Don’t Eat Rotten Apples (Computers)

I’ll admit it: I’m an Apple fanboy through and through. It’s pretty embarrassing because as cool as Apple is now, my iPhone, MacBook and soon-to-be iPad will be a cliché of the early 2000s. I will have been just another smug nice-guy in the mold of Justin Long.

Regardless, even this knowledge can’t suppress my excitement around Apple keynotes, where months of blogging and rumors lead up to a day that climaxes in an announcement of The New Product That You Must Have.

The buzz around the Apple Tablet, the iPad, was ridiculous, even from a fan’s perspective. Even Steve Jobs referenced an observant Wall Street Journal quote in his keynote, “The last time there was this much excitement about a tablet, it had some commandments written on it.”

Don’t think for a second that Apple isn’t crazy about this hype. You couldn’t buy PR that could match the insanity that surrounds their product launches. People proclaim that they will buy all of their products before launch when no one truly knows anything and after launch even when the products seem inferior.

However, this cult of personality (or cult of Apple, or cult of Steve — pick your phrase) has a negative effect. It steamrolls over any negative press, for better or for worse.

For instance, before the iPhone 3GS was announced, a Chinese employee of Foxconn, an EMS company that does contract work for Apple, reportedly committed suicide over a lost iPhone 3GS prototype. Chinese officials think that the suicide was provoked by the illegal search of his apartment and interrogation by his own employer regarding the prototype. Overlooking the irony that the Chinese called brutish work practices illegal, this is a horrifying story.

This story circulated around the blogosphere and some mainstream media outlets, and then it was gone. There was neither follow up nor any condemnation of Apple. One could argue that this was a little too auxiliary to really come back negatively to Apple.

Sadly, that may be true. A recent internal probe by Apple showed that, “audits of its suppliers uncovered 17 core violations of its policies, including three cases of underage hiring.” Of course, Apple didn’t name the suppliers, ostensibly because they are still doing business with them.

This news probably isn’t shocking to many people. EMS companies abroad are the new sweatshops, although more deadly. The definition of miserable conditions has shifted from 18-hour days and minimal payment to additional exposure to the toxic chemicals used to fabricate LCD screens and circuit boards.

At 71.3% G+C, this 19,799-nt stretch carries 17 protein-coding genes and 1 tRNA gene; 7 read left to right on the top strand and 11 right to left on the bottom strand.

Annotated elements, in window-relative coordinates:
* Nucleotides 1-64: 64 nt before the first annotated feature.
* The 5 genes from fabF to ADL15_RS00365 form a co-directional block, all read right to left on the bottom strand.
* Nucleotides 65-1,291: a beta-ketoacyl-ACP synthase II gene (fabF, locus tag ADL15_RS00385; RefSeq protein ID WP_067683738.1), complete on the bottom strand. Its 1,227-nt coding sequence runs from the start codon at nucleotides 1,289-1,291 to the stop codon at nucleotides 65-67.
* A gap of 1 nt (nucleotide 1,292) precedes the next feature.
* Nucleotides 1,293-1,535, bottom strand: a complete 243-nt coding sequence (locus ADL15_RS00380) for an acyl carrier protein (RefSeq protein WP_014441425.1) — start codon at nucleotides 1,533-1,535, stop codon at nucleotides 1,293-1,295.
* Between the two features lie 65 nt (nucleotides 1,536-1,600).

However, a harsh condemnation of Apple would have to go hand in hand with some soul searching. It’s pretty hard to point a blameful finger at Apple when one buys socks and other slave labor goods from Wal-Mart or other big box stores. As a professor here recently noted, “Socks shouldn’t cost $1.00. They just shouldn’t … when you add up labor, materials, etc … they are worth more than a dollar.”

Nowadays, in America, it is impossible to not own products where slave labor did not play a part. The “I don’t buy Nike’s because they use slave labor,” protests are anachronisms. You can’t go green, buy organic and support fair-trade for every product you own; the reality of the new world economy is that slave labor has graced your product in some form or another, even if on a secondary or tertiary level.

I see where the anti-Nike, anti-Wal-Mart protests are coming from — those are two of the biggest fish worth frying in the immoral labor game.

However, for true change to happen, it would require massive shifts in global authority. Every country would have to cede equal authority to a labor standards organization, and that would never happen. Even if it did, centralizing such power leads to the potential of further corruption from the top (See: WTO).

As for Apple, their aura of positivity, or as Steve Jobs and Jonathan Ive put it 30 or so times during the iPad keynote, “magical[ity],” is doomed to come to an end. Apple is only one or two flubs away (or one or two superior start-up products away) from not being the top dog. It’s when Apple isn’t controlling the game anymore that the labor practice accusations will propel them further into their downward spiral.

Michael Boileau is a fourth-year political science major. He can be reached at mboileau@uci.edu.